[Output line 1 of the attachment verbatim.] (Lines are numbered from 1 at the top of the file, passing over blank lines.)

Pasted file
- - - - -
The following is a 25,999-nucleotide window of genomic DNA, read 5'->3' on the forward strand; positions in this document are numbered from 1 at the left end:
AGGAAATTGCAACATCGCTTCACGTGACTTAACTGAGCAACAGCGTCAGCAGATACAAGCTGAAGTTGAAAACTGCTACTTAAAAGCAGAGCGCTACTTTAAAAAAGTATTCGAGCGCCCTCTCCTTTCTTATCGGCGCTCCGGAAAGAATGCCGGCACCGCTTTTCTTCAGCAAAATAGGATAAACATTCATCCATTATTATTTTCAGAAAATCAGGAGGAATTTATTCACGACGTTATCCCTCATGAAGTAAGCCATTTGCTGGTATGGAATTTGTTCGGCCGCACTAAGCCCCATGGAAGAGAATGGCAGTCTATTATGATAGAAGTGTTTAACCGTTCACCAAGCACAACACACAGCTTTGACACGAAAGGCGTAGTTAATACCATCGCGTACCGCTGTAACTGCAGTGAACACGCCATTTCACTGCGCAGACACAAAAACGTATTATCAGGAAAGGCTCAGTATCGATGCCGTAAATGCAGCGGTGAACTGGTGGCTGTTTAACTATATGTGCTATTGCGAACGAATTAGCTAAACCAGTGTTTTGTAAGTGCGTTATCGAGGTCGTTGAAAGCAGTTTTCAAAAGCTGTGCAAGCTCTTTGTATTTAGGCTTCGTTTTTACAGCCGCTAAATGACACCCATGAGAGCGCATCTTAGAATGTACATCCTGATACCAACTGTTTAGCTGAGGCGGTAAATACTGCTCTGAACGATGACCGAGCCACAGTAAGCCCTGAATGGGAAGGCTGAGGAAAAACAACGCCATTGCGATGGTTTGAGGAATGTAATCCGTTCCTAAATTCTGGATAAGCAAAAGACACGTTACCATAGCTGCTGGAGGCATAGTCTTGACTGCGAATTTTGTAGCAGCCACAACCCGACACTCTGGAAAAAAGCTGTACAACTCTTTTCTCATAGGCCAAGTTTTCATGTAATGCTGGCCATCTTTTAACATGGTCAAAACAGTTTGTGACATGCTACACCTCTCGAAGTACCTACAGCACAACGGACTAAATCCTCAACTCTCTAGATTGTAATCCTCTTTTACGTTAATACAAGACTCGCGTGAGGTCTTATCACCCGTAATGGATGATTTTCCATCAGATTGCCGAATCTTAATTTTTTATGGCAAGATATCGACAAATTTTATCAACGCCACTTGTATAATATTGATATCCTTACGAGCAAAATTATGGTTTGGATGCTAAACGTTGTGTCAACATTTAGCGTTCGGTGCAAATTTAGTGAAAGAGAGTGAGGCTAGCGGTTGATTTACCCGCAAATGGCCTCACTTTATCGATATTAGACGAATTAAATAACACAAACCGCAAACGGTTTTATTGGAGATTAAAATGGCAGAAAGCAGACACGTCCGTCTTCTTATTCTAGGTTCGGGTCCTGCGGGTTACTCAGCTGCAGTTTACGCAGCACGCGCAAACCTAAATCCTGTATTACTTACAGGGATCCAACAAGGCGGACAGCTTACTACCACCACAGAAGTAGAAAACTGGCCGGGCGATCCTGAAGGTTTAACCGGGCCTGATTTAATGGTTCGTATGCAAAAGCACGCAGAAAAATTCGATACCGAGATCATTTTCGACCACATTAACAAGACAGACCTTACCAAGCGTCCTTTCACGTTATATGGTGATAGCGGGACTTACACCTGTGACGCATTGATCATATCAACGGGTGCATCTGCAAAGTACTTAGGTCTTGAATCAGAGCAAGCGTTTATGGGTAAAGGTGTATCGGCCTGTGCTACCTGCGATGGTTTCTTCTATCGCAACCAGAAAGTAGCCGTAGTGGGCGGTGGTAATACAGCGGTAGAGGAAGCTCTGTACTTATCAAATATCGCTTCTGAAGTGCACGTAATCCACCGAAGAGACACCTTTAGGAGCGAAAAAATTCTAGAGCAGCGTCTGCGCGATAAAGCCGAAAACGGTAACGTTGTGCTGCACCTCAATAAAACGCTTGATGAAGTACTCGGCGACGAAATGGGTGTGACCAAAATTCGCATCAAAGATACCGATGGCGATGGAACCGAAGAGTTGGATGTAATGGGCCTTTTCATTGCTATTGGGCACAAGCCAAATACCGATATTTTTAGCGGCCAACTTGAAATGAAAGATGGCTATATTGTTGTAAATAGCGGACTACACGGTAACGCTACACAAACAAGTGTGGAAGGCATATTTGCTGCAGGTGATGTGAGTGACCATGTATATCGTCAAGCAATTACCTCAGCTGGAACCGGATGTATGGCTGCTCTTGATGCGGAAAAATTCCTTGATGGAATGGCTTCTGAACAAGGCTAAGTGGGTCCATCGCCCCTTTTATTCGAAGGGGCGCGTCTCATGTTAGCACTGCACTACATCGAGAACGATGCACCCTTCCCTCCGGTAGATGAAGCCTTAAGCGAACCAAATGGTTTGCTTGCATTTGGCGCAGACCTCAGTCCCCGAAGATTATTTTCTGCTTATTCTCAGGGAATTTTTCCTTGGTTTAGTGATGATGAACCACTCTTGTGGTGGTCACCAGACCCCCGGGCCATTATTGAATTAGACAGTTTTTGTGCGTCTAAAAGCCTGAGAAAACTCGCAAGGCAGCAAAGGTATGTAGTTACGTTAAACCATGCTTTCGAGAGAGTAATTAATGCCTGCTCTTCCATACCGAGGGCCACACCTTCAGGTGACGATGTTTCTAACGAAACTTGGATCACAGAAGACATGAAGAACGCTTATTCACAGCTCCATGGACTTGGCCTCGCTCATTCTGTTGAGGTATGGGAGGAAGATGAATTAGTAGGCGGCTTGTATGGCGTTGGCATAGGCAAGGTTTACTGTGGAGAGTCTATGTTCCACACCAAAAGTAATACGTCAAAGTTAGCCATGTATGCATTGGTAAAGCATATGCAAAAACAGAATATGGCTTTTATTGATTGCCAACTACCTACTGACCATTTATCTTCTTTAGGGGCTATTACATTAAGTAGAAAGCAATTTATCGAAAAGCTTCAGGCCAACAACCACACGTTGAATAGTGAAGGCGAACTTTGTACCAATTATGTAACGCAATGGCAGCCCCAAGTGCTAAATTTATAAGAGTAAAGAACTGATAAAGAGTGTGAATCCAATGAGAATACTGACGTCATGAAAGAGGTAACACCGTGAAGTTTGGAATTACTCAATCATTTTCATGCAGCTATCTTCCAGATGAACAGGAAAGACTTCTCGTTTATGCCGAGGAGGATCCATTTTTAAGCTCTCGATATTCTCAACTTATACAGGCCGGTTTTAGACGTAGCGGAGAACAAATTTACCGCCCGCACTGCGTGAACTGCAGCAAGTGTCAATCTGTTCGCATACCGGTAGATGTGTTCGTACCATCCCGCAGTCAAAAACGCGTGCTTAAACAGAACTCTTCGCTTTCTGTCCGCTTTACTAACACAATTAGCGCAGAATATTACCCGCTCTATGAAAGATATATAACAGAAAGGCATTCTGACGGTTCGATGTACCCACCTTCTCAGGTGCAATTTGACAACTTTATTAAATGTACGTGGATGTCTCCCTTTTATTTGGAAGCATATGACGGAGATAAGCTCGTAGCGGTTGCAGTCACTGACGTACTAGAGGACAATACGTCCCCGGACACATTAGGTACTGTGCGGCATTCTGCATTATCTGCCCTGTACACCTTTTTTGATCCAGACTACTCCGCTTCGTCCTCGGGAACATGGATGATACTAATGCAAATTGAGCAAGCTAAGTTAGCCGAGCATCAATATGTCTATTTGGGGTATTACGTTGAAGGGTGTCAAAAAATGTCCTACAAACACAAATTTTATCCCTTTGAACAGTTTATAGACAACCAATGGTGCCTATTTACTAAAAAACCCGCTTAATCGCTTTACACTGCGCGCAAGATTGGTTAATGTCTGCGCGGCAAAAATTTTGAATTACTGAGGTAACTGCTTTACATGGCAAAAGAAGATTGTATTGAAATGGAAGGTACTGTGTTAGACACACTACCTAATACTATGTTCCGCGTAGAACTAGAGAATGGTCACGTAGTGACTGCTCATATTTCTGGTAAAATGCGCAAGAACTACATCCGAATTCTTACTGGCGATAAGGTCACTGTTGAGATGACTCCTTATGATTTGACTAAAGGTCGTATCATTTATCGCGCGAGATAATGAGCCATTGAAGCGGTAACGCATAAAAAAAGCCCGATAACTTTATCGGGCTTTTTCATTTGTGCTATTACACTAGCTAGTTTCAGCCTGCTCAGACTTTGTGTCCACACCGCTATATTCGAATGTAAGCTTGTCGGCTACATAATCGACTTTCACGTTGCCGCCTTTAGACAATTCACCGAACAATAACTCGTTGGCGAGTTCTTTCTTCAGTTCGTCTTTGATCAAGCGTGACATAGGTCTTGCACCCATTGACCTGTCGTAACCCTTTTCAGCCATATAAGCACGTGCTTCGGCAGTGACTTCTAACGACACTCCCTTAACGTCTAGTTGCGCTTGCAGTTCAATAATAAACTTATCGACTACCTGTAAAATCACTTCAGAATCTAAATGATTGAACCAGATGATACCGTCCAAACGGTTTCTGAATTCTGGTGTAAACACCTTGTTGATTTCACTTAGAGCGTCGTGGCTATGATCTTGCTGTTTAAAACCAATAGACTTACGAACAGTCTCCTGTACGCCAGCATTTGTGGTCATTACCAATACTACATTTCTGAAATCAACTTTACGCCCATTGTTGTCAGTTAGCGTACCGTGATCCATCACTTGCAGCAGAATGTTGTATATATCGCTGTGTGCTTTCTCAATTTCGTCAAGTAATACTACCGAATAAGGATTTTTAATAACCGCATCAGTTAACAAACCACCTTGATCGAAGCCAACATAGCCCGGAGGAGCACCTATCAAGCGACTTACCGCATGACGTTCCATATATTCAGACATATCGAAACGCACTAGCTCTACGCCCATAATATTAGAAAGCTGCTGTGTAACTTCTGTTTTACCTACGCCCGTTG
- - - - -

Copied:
The following is a 25,999-nucleotide window of genomic DNA, read 5'->3' on the forward strand; positions in this document are numbered from 1 at the left end: